The proposed "fix" for such problems is to use Version 2 style keys as follows.
Step 1: On one of the local LINUX (not SGI) machines, generate an id_rsa and id_rsa.pub pair as follows (this machine will subsequently be referred to as your home machine):
% ssh-keygen -t rsassh-keygen will create the files ~/.ssh/id_rsa and ~/.ssh/id_rsa.pub. When prompted for a passphrase, simply hit return (to use a null passphrase).
If such files already exist, ssh-keygen will warn you that you will be overwriting them if you proceed. If you get such a warning, type n to abort the key generation, since you have already generated the requisite keys.
Step 2: Copy the contents of ~/.ssh/id_rsa.pub to ~/.ssh/authorized_keys on any and all machines to which you want to be able to ssh to without being prompted for a password (typically done using a text editor). This includes the machine on which you generated the key. Note that by "machines" here, I mean all clusters of machines for which you have a distinct home directory (e.g. home directories on the bh and vn machines are distinct).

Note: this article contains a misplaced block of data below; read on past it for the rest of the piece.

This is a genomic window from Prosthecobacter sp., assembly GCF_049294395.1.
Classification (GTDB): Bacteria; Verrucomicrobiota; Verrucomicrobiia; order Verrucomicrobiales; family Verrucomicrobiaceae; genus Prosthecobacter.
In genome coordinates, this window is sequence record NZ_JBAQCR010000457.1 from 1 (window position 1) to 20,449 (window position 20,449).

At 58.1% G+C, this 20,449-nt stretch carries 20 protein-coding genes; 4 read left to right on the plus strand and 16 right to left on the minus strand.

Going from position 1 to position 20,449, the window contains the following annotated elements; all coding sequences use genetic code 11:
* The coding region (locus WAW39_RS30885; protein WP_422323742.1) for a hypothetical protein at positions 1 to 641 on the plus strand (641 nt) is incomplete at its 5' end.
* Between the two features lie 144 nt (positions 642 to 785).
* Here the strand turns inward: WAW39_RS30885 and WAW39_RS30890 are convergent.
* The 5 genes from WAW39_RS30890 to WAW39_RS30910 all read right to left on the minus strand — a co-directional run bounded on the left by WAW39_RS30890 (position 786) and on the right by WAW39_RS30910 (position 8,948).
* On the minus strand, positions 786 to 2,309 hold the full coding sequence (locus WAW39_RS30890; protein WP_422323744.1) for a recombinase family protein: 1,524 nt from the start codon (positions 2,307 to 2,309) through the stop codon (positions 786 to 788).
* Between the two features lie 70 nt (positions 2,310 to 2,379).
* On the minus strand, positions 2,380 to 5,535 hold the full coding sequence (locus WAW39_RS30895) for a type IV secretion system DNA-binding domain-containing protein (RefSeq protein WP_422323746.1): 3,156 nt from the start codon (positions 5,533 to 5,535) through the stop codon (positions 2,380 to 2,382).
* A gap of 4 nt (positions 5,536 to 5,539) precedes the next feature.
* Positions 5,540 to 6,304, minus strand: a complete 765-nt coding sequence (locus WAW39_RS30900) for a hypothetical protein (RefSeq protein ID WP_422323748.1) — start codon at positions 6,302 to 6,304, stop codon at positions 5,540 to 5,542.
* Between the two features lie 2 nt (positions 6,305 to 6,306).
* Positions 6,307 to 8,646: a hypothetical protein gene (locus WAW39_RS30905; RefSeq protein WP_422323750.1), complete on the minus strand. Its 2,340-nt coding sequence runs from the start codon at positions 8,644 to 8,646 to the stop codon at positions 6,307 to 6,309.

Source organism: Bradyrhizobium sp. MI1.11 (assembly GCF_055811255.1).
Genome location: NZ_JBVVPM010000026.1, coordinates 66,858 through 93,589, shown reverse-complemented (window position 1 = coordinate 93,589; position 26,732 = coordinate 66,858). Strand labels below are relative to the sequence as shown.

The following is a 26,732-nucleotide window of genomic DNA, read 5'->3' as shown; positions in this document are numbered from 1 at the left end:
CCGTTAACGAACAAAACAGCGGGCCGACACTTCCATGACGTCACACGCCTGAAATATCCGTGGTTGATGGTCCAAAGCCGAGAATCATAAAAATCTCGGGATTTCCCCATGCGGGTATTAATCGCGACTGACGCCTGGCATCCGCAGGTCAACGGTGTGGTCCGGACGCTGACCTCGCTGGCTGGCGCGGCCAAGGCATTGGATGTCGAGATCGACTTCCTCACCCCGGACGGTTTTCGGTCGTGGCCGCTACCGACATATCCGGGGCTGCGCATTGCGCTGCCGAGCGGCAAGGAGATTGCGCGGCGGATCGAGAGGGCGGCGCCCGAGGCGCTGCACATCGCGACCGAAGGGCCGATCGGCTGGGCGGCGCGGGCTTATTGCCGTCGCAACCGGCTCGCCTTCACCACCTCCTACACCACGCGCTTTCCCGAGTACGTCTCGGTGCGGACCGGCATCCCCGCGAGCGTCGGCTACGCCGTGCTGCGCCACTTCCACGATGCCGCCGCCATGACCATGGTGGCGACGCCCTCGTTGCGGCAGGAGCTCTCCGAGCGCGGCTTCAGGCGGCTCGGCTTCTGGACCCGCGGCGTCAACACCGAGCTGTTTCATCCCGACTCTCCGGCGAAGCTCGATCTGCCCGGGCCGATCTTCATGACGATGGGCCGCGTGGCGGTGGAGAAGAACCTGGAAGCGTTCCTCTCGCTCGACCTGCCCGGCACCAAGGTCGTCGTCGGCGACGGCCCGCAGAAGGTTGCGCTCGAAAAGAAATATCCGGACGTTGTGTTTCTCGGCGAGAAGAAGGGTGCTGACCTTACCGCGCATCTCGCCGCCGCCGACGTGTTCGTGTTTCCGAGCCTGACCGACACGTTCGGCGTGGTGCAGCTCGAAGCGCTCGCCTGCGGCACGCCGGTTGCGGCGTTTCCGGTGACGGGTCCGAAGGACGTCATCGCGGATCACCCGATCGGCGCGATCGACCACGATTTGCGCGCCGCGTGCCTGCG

The authorized_keys files can contain an arbitrary number of entries, one per line, but one of the entries must be identical to the contents of id_rsa.pub.
Step 3: Copy the files ~/.ssh/id_rsa and ~/.ssh/id_rsa.pub (using scp e.g.) to ~/.ssh on any other systems on which you wish to duplicate the identity you have created in Step 1. This will effectively make your accounts on these other systems mirrors of that used in Step 1 with respect to ssh.
my-workstation% cd ~/.ssh my-workstation% scp id_rsa id_rsa.pub firstname.lastname@example.org:~/.ssh
Comment: Once you have generated a key pair, and have installed the keys in ~/.ssh/authorized_keys on your home machine, Steps 1 and 2 can be combined any time you get a new account to which you want password-less ssh access; i.e. when you get such an account, simply scp all three files
~/.ssh/id_rsa ~/.ssh/id_rsa.pub ~/.ssh/authorized_keysto ~/.ssh on the new account.